John 8:12—Jesus spoke to the people once more and said, “I am the light of the world. If you follow me, you won’t have to walk in darkness, because you will have the light that leads to life.”
Thick fog was covering Seventh Lake in the Adirondacks at six o’clock in the morning when I decided to go kayaking. The lake sits between mountains, but even they were out of sight. I could only see about 25 yards in front of me—complete dense gray fog to the right and the shoreline on my left. I wanted to venture out but it was somewhat scary. As I got into the kayak, I thought about the middle of the lake. If I paddled only a short distance from the shore, I would be completely lost with no idea which direction I should go. It was strange, knowing there was nothing out there, but not totally sure. So I decide to follow the shore, staying close enough to always know where I was going. The water is perfect, smooth as glass. I head out, by myself, past familiar cottages, following the shore. The cottages ended, but I still know where I am—I’ve been along here before. Never by myself, never in the fog, never in the morning with no way to get help if I need it. The fog is so thick, but I keep paddling.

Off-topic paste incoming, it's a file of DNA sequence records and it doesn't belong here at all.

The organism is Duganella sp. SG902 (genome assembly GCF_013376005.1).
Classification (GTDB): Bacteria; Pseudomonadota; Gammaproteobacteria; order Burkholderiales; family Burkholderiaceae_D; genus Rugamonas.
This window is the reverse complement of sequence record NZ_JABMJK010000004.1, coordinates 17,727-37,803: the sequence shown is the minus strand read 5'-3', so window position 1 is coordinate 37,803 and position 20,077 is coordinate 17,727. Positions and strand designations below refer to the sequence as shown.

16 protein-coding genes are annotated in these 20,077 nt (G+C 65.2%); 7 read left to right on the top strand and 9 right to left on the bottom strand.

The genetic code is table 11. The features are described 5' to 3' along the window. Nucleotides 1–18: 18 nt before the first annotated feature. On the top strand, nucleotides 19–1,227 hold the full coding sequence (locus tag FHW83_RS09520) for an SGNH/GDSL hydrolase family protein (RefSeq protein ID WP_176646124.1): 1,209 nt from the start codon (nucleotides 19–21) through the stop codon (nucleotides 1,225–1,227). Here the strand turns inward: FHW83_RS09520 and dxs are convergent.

I look to the right, into the fog, and out of nowhere there is a small boat with two men fishing. I was almost on top of it before I even saw it. It just appeared. Maybe I don’t know what is out there in the middle. It is very eerie, yet I want to keep going—the water is perfect. The only sound I hear is my paddle dipping into the water. The water is very dark and I start thinking what might be below. Along the shore there are often large boulders that stick up to just below the surface and I would never see them. But I want to keep going. There isn’t much light as the sun begins to rise because of the fog and I was paddling through thick black water.
I had a goal to make it through the channel to Eighth Lake, which was a couple of miles ahead. Suddenly, in front of me was a lone loon swimming slowly along, ducking his head under looking for fish. I stop to watch him and slowly, quietly glide to within 20 feet of him while he elegantly swims along. It is beautiful. The whole picture of following the shore being like following Jesus begins to emerge in my mind. If I stay close to shore, I know my way. It doesn’t matter what is in the middle of the lake, in the fog, there is always safety in the shoreline. The shore is like following Jesus and if I follow, great things will be seen. The loon was my first encounter. After watching him a few more minutes, we both continue on.